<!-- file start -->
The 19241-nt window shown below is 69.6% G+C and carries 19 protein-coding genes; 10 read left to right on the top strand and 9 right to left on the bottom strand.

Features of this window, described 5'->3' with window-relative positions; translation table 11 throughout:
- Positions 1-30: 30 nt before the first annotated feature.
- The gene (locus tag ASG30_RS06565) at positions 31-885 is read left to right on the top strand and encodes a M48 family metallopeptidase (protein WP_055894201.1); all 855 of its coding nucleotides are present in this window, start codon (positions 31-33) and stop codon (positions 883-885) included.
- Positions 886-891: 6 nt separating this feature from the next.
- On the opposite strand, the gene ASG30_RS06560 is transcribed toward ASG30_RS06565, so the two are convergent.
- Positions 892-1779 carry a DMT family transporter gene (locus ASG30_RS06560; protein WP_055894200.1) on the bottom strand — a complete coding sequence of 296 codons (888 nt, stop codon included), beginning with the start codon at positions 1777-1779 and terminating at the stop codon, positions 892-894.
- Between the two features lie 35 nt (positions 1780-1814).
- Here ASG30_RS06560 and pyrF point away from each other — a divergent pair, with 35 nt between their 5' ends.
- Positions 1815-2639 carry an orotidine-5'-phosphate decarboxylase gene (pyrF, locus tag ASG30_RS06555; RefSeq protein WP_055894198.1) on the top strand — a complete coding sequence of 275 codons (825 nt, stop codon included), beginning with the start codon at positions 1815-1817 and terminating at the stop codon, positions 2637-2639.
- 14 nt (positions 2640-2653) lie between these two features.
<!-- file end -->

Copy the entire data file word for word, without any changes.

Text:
The 19241-nt window shown below is 69.6% G+C and carries 19 protein-coding genes; 10 read left to right on the top strand and 9 right to left on the bottom strand.

Features of this window, described 5'->3' with window-relative positions; translation table 11 throughout:
- Positions 1-30: 30 nt before the first annotated feature.
- The gene (locus tag ASG30_RS06565) at positions 31-885 is read left to right on the top strand and encodes a M48 family metallopeptidase (protein WP_055894201.1); all 855 of its coding nucleotides are present in this window, start codon (positions 31-33) and stop codon (positions 883-885) included.
- Positions 886-891: 6 nt separating this feature from the next.
- On the opposite strand, the gene ASG30_RS06560 is transcribed toward ASG30_RS06565, so the two are convergent.
- Positions 892-1779 carry a DMT family transporter gene (locus ASG30_RS06560; protein WP_055894200.1) on the bottom strand — a complete coding sequence of 296 codons (888 nt, stop codon included), beginning with the start codon at positions 1777-1779 and terminating at the stop codon, positions 892-894.
- Between the two features lie 35 nt (positions 1780-1814).
- Here ASG30_RS06560 and pyrF point away from each other — a divergent pair, with 35 nt between their 5' ends.
- Positions 1815-2639 carry an orotidine-5'-phosphate decarboxylase gene (pyrF, locus tag ASG30_RS06555; RefSeq protein WP_055894198.1) on the top strand — a complete coding sequence of 275 codons (825 nt, stop codon included), beginning with the start codon at positions 1815-1817 and terminating at the stop codon, positions 2637-2639.
- 14 nt (positions 2640-2653) lie between these two features.